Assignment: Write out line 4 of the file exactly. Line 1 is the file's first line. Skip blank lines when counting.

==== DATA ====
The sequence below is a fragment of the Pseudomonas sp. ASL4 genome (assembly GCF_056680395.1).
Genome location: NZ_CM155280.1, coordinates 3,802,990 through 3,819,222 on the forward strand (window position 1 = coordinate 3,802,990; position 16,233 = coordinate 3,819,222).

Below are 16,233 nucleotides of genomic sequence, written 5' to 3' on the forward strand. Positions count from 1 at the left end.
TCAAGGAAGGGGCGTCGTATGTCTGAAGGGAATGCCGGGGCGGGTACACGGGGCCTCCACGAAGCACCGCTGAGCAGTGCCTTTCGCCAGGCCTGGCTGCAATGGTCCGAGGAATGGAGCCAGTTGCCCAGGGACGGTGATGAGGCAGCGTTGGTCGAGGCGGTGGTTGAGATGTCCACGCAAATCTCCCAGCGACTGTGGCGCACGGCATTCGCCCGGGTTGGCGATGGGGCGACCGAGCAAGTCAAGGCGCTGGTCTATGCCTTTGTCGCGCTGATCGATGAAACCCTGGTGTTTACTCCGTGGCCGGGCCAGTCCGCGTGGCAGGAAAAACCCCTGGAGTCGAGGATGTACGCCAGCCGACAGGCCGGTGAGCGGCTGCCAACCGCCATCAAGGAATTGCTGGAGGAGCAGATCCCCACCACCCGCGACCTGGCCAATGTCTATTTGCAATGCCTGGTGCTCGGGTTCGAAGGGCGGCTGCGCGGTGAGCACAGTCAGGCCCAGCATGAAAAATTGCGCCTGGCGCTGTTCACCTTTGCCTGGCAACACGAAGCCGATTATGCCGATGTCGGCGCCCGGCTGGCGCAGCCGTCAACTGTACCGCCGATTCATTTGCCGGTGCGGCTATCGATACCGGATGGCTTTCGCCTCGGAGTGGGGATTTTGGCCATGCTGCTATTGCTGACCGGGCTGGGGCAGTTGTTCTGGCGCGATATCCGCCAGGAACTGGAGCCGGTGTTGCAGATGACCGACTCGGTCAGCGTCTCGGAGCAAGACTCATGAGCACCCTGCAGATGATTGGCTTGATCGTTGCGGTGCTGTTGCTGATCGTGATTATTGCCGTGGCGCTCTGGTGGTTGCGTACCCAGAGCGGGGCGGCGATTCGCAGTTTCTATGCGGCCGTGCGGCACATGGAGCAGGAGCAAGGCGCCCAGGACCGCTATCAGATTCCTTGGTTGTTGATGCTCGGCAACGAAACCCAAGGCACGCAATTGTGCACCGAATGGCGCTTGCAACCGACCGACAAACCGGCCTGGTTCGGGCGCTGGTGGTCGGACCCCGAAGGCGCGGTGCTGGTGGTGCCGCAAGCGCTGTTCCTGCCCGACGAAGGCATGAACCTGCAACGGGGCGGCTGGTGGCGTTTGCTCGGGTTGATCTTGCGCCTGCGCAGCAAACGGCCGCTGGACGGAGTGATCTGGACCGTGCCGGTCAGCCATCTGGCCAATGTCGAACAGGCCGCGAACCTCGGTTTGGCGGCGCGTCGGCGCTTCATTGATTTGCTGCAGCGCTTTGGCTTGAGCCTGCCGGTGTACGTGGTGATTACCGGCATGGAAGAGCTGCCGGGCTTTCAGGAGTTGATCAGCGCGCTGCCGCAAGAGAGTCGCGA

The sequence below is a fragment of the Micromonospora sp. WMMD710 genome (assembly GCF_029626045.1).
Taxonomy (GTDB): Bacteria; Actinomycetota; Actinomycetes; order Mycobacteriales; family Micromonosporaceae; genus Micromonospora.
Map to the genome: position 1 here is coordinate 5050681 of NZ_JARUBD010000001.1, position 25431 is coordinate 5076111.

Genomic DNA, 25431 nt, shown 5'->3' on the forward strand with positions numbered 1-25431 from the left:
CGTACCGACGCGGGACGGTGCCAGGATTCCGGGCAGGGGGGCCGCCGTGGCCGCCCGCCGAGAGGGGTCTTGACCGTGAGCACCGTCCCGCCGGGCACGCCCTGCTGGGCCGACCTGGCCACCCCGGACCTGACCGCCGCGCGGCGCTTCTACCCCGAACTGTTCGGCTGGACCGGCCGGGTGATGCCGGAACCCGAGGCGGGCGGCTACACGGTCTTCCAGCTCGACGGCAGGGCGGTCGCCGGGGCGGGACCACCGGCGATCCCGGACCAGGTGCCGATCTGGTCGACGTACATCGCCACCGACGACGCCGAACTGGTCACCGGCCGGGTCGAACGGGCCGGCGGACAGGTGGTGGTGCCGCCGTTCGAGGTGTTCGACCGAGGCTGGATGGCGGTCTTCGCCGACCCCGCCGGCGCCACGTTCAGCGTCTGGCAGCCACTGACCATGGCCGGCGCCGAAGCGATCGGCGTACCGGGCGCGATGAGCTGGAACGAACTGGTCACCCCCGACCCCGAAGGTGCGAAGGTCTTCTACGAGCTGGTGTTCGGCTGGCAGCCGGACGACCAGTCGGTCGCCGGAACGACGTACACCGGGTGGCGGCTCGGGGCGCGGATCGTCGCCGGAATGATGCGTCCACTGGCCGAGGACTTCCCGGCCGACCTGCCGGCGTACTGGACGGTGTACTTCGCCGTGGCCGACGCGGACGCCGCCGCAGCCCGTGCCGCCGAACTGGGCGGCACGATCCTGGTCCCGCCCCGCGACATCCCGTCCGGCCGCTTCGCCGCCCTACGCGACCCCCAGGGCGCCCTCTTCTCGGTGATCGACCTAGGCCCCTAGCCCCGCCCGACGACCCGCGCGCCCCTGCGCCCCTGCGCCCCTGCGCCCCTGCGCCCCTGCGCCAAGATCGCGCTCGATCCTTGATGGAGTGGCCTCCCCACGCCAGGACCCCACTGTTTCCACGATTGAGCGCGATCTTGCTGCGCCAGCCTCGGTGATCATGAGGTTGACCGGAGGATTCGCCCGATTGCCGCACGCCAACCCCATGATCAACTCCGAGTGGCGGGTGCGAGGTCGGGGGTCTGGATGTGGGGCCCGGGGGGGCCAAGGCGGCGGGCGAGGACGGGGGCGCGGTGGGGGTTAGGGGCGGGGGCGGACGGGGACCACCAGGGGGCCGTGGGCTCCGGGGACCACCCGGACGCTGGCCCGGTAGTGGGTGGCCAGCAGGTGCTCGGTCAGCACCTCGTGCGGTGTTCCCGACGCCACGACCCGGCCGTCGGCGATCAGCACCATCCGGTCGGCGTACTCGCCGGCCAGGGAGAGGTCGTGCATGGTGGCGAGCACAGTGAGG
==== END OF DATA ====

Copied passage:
TCAAGGAAGGGGCGTCGTATGTCTGAAGGGAATGCCGGGGCGGGTACACGGGGCCTCCACGAAGCACCGCTGAGCAGTGCCTTTCGCCAGGCCTGGCTGCAATGGTCCGAGGAATGGAGCCAGTTGCCCAGGGACGGTGATGAGGCAGCGTTGGTCGAGGCGGTGGTTGAGATGTCCACGCAAATCTCCCAGCGACTGTGGCGCACGGCATTCGCCCGGGTTGGCGATGGGGCGACCGAGCAAGTCAAGGCGCTGGTCTATGCCTTTGTCGCGCTGATCGATGAAACCCTGGTGTTTACTCCGTGGCCGGGCCAGTCCGCGTGGCAGGAAAAACCCCTGGAGTCGAGGATGTACGCCAGCCGACAGGCCGGTGAGCGGCTGCCAACCGCCATCAAGGAATTGCTGGAGGAGCAGATCCCCACCACCCGCGACCTGGCCAATGTCTATTTGCAATGCCTGGTGCTCGGGTTCGAAGGGCGGCTGCGCGGTGAGCACAGTCAGGCCCAGCATGAAAAATTGCGCCTGGCGCTGTTCACCTTTGCCTGGCAACACGAAGCCGATTATGCCGATGTCGGCGCCCGGCTGGCGCAGCCGTCAACTGTACCGCCGATTCATTTGCCGGTGCGGCTATCGATACCGGATGGCTTTCGCCTCGGAGTGGGGATTTTGGCCATGCTGCTATTGCTGACCGGGCTGGGGCAGTTGTTCTGGCGCGATATCCGCCAGGAACTGGAGCCGGTGTTGCAGATGACCGACTCGGTCAGCGTCTCGGAGCAAGACTCATGAGCACCCTGCAGATGATTGGCTTGATCGTTGCGGTGCTGTTGCTGATCGTGATTATTGCCGTGGCGCTCTGGTGGTTGCGTACCCAGAGCGGGGCGGCGATTCGCAGTTTCTATGCGGCCGTGCGGCACATGGAGCAGGAGCAAGGCGCCCAGGACCGCTATCAGATTCCTTGGTTGTTGATGCTCGGCAACGAAACCCAAGGCACGCAATTGTGCACCGAATGGCGCTTGCAACCGACCGACAAACCGGCCTGGTTCGGGCGCTGGTGGTCGGACCCCGAAGGCGCGGTGCTGGTGGTGCCGCAAGCGCTGTTCCTGCCCGACGAAGGCATGAACCTGCAACGGGGCGGCTGGTGGCGTTTGCTCGGGTTGATCTTGCGCCTGCGCAGCAAACGGCCGCTGGACGGAGTGATCTGGACCGTGCCGGTCAGCCATCTGGCCAATGTCGAACAGGCCGCGAACCTCGGTTTGGCGGCGCGTCGGCGCTTCATTGATTTGCTGCAGCGCTTTGGCTTGAGCCTGCCGGTGTACGTGGTGATTACCGGCATGGAAGAGCTGCCGGGCTTTCAGGAGTTGATCAGCGCGCTGCCGCAAGAGAGTCGCGA